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How Real a Threat to Infra Funds is the Direct Investing Phenomenon?

06-07-2011 07:58 AM CET | Business, Economy, Finances, Banking & Insurance

Press release from: InfraNews



By Andrew Cavenagh

Recent infrastructure auctions have resulted in pension funds and insurance companies outbidding infrastructure funds in order to win prominent infrastructure assets.

In 2010, an Ontario Teachers’ Pension Plan (OTPP)/Borealis alliance won the 30-year concession to operate the high-speed rail link between London and the Channel Tunnel (High Speed One). In April this year, a venture between CNP Assurances, a French insurer, and CDC Infrastructure (the Caisse de Dépôts subsidiary) secured a 25% holding in the GDF Suez gas grid in France with a bid of EUR1.1bn. And earlier that same month, two of Denmark’s largest pension funds – PensionDanmark and PKA – invested over EUR800m for a 50% interest in one of Denmark’s largest wind farms.

Deals like those have raised the question of whether infrastructure funds can be competitive with pension funds – and other institutional investors – that choose to make direct investments in the infrastructure asset class.

While a handful of the largest Canadian and Australian pension funds, such as OTPP and Borealis, have been making direct acquisitions in the utility and transport sectors for several years, most retirement schemes have historically preferred to obtain exposure to the asset class via GP managed funds that would select assets on their behalf.

But that’s changing.

“Pension funds are now right there in the firing line alongside the infrastructure funds,” said one banker with a long track record of providing the debt for such acquisitions. “You find that they’re coming in much more now at the primary stage.”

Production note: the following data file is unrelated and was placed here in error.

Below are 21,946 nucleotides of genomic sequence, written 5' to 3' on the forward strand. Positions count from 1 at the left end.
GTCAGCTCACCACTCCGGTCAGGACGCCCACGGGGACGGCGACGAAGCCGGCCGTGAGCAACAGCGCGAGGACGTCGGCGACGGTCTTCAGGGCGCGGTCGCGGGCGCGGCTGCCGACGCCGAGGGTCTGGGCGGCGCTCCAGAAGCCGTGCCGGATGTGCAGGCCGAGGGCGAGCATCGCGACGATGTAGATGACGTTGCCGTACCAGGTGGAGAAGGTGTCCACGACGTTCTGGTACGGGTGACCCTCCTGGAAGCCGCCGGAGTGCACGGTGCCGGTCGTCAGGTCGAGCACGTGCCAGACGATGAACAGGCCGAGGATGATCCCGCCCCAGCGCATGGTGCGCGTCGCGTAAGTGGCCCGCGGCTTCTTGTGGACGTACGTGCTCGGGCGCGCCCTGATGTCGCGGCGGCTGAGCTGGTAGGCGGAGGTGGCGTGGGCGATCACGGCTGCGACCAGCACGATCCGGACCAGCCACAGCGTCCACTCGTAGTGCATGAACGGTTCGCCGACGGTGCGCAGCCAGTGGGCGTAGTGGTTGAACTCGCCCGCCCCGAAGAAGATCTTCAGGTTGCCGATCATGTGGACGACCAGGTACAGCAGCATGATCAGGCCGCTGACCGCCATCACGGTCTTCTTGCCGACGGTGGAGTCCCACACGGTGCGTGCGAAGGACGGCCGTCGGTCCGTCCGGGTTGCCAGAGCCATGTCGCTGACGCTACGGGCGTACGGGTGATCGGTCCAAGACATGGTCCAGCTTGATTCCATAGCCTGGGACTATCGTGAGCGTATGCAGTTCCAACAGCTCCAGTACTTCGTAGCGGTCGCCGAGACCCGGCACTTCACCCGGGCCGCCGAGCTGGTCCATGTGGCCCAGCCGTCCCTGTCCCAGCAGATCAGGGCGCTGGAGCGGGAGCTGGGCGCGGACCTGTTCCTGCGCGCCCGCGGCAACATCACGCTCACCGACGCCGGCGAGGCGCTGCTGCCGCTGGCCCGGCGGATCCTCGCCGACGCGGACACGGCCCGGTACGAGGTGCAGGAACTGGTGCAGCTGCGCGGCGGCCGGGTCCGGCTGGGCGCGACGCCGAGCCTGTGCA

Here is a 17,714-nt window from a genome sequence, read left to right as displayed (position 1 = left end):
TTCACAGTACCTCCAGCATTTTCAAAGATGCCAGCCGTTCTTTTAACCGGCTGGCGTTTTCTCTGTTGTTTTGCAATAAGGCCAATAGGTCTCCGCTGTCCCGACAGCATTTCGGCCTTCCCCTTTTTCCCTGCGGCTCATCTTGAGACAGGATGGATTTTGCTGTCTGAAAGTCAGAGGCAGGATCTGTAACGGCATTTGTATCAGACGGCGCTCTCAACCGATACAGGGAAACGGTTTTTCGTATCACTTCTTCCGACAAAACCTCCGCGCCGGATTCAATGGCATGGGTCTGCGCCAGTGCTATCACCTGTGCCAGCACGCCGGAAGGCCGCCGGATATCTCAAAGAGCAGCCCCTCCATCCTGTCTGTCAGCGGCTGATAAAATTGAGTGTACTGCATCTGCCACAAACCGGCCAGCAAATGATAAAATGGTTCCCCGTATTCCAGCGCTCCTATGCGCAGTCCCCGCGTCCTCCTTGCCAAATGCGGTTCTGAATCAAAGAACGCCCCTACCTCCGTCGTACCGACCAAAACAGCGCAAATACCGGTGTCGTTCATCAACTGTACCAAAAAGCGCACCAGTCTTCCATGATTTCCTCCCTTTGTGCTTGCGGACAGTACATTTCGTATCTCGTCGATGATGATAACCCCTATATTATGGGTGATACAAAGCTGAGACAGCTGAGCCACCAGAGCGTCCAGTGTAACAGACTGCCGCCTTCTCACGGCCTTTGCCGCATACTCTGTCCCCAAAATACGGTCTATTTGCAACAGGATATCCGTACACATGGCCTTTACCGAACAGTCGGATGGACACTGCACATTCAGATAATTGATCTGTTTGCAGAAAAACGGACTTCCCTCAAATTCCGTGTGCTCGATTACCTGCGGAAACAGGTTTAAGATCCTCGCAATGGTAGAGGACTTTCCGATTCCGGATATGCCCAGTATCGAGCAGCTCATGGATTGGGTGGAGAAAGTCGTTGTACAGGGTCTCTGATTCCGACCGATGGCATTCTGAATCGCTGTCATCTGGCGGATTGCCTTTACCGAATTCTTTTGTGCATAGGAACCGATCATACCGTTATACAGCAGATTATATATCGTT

One of the reasons for that is their lower cost of capital.

The threat pension funds – and other institutions like sovereign wealth funds – pose to infrastructure fund managers is very real. They have significantly lower costs of capital – around 7%-8% against the 10%-12% that infrastructure funds typically offer their investors. They also have longer investment horizons. In the case of recent infrastructure auctions, like High Speed One, both those points enabled them to table higher bids.

“In certain cases they [pension funds] are able to base their bids on a lower equity rate of return,” explains Nick Bliss, a partner and co-leader of the global infrastructure and transportation group at the law firm Freshfields. “Direct investors seem to have had a bit of an upper hand in the very large infrastructure auctions in the UK over the last year or so.”

Drivers for Change
One driver of this increase in direct involvement has been a growing reluctance on the part of pension funds to pay the fees that infrastructure fund managers charge. While fees have come down over last two years (with management charges now around 1% rather than the 1.5%-2% that they were previously), many pension funds remain sceptical that they represent value for money.

“There was certainly a question being asked by the pension funds as to the value they were getting for the size of fees they were being charged,” says Bruce White, head of global project finance and the infrastructure and energy team at law firm Linklaters. “So some of them have consequently decided to do it for themselves.”

Having cut their teeth on infrastructure investments through the first generation of infrastructure funds, more pension funds have become sufficiently familiar with infrastructure as an asset class to adopt the direct approach. This has been especially true in jurisdictions such as the UK, where there is a long history of private sector involvement in all types of infrastructure. Also bidding for the High Speed One asset were the Universities Superannuation Scheme (USS), a UK pension scheme, ADIA, a sovereign wealth fund, PSP Investments, a Canadian pension plan manager, and Hermes, a fund management company owned by the BT Pension Scheme.

At the same time, infrastructure funds have also faced a resurgence of interest from large trade or industrial buyers.

The sale of the UK power distribution networks of both EDF and E.ON to such buyers, CKI, a Hong Kong-based diversified infrastructure company, and the US power group PPL Corp, respectively in July 2010 and March 2011 were illustrations of that trend, which has further increased the pressure on infrastructure funds in such auctions.

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